Rosemarine Textiles

by Meghan Navoy 7 months ago in humanity
First Place in Pay It Forward ChallengeFirst Place in Pay It Forward Challenge

Zero Waste Textile Studio in Detroit, Michigan

Rosemarine Textiles ~ home goods and accessories dyed with plants in Detroit

Rosemarine Textiles is a sustainable textile studio based in Detroit, Michigan run by me, Meghan Navoy. We make hand torn silk ribbons, scrunchies, table runners, napkins and scarves using the rich, complex colors of plant based dyes. Each piece is made by hand in our Detroit studio using processes that take many days to achieve the perfect color. I am passionate about creating beautiful textile pieces in a way that respects both people and the planet. It's important to me to utilize what would otherwise be waste material - whether working with local restaurants for dye producing food scraps and florists for day old blooms. We do our best to incorporate our values of environmental sustainability in every aspect of our business. This includes recycling and reducing water in our dye process, to composting dye materials, banking with a small local bank, and sourcing from almost entirely woman-owned businesses. You can view more about our sustainability practices on our website here.

I gained much of my textile background at the Fashion Institute of Technology in New York City where I earned a BS in Textile Development. There, I co-founded the FIT rooftop natural dye garden and began exploring my love of sustainable production and botanical color. I continue learning and experimenting every day, using textiles as a way to express the natural world through our collection of home goods and accessories.

We are so lucky to have such strong community of fellow small businesses to work with - including florists who use our ribbon for bridal arrangements as well as small shops that carry our products. One of my favorite parts of running a business is being able to teach workshops and sell our products in person. Being able to establish a real connection with our customers and explain how our products are made is so rewarding. It fills my heart with so much joy every time I hear about how our products have impacted our customers' lives. Hearing about how using beautiful plant dyed linen napkins helped a family kick their disposable paper towel habit and slow down and enjoy a nice dinner together, or how a local farmer wears her Rosemarine Textiles bandana to tie her hair back while working outside.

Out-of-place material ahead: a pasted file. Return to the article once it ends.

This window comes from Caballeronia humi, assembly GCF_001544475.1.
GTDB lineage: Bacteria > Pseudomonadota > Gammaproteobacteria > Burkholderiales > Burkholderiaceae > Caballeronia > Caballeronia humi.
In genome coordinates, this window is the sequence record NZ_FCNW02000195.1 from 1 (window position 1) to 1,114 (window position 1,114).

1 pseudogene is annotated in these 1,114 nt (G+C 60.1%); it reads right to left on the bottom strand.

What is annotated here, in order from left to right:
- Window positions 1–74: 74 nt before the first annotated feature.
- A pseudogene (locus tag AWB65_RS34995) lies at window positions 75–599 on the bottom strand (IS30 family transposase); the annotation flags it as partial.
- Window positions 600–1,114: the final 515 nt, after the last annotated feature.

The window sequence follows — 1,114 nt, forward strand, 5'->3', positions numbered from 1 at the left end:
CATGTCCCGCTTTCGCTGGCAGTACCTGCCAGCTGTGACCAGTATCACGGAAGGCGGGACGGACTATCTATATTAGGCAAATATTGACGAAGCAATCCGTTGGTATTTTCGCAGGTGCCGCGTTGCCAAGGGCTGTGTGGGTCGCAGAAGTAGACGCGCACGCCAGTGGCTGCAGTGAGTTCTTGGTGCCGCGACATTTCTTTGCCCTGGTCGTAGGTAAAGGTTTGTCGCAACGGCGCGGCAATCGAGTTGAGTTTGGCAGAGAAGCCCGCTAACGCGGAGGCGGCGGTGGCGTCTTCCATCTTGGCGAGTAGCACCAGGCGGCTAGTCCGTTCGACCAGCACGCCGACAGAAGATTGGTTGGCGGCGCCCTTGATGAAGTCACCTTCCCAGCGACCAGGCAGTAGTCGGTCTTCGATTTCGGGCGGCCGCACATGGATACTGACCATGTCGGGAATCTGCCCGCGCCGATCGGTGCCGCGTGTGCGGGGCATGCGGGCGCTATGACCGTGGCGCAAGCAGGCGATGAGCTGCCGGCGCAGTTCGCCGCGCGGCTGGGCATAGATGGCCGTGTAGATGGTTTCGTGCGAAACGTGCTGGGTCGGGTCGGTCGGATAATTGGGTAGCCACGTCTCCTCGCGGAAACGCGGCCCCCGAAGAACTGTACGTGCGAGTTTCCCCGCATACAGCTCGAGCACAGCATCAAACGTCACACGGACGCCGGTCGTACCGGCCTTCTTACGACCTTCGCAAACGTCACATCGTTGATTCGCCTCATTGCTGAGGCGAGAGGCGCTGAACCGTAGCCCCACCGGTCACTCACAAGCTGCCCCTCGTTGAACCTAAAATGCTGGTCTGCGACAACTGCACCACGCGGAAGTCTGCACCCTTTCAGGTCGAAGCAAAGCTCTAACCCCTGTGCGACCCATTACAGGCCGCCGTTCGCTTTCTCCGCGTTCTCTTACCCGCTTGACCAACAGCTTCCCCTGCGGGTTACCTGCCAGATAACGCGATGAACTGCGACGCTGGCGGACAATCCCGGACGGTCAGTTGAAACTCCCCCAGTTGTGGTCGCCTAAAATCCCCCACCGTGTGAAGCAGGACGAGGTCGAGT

Part of being a small business owner is problem solving and getting creative in challenging situations. During the COVID-19 pandemic, we have been using fabric scraps to make masks to help protect minimize the spread of the virus. We've also been utilizing our blog, social media and email newsletter to connect with our customers from afar. We've created an uplifting playlist, as well as curated a selection of recipes to make while at home, and some fun movies to watch and books to read. It's a scary and confusing time right now, especially for small businesses and service industry workers. If you are able, please make a purchase and/or share on social media your favorite small businesses. My heart goes out to you all right now! It feels really weird to keep making things right now, even when nothing I make is “essential”. But then again you could argue none of the arts at all are “essential”, and we all know for the joy of humanity and connection with others that the arts are extremely important.

I love making things. I love buying things that are made by hand, and I know many of you feel the same way. As long as I can continue making things and putting my heart into it and sending it out to you, I will do that. I love how our community can really lean on each other during these tough times. I'm so grateful for the outpouring of support for our small business. Now more than ever it's so important to support our small businesses and local economies.

humanity
Meghan Navoy
Meghan Navoy
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Meghan Navoy

small business owner and textile artist ~

www.rosemarinetextiles.com

See all posts by Meghan Navoy